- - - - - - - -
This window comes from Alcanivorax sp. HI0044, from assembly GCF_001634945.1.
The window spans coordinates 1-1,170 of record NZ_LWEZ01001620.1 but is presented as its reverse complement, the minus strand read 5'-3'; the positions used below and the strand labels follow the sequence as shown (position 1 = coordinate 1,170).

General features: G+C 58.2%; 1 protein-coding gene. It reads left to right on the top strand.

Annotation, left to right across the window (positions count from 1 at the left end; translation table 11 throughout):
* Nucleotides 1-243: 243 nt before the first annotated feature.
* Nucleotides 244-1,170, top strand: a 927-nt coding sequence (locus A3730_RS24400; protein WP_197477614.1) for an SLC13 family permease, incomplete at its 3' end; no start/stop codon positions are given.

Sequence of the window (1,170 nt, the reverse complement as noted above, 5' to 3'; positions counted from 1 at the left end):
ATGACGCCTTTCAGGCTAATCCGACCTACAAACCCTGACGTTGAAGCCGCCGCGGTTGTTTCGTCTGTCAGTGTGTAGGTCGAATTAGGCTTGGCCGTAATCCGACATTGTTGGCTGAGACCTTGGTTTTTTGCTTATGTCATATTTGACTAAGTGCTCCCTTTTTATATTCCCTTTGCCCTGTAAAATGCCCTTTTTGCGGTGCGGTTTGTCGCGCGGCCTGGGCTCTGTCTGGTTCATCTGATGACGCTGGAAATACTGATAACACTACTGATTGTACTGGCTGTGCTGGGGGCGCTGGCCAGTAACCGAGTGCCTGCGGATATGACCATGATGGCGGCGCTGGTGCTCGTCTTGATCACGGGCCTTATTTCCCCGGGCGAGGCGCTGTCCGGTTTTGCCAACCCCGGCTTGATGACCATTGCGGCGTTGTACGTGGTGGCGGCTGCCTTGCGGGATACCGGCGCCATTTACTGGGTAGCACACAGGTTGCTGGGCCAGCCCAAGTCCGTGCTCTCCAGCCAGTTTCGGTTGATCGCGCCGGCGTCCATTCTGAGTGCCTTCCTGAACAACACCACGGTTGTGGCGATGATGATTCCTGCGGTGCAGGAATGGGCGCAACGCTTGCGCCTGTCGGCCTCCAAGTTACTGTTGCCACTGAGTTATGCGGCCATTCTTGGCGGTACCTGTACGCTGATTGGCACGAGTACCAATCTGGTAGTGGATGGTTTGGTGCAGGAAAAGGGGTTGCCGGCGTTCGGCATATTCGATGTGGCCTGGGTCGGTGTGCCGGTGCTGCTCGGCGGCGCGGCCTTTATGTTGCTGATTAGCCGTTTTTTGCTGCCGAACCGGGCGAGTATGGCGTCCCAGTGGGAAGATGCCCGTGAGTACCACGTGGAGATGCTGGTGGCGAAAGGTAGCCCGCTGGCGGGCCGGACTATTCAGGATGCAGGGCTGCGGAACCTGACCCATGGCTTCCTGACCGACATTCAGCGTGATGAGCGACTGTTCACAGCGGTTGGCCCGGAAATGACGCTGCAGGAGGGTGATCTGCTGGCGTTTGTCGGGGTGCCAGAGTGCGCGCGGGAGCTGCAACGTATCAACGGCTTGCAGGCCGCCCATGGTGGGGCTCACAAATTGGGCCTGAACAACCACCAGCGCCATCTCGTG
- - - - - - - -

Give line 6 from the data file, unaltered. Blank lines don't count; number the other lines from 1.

* Nucleotides 244-1,170, top strand: a 927-nt coding sequence (locus A3730_RS24400; protein WP_197477614.1) for an SLC13 family permease, incomplete at its 3' end; no start/stop codon positions are given.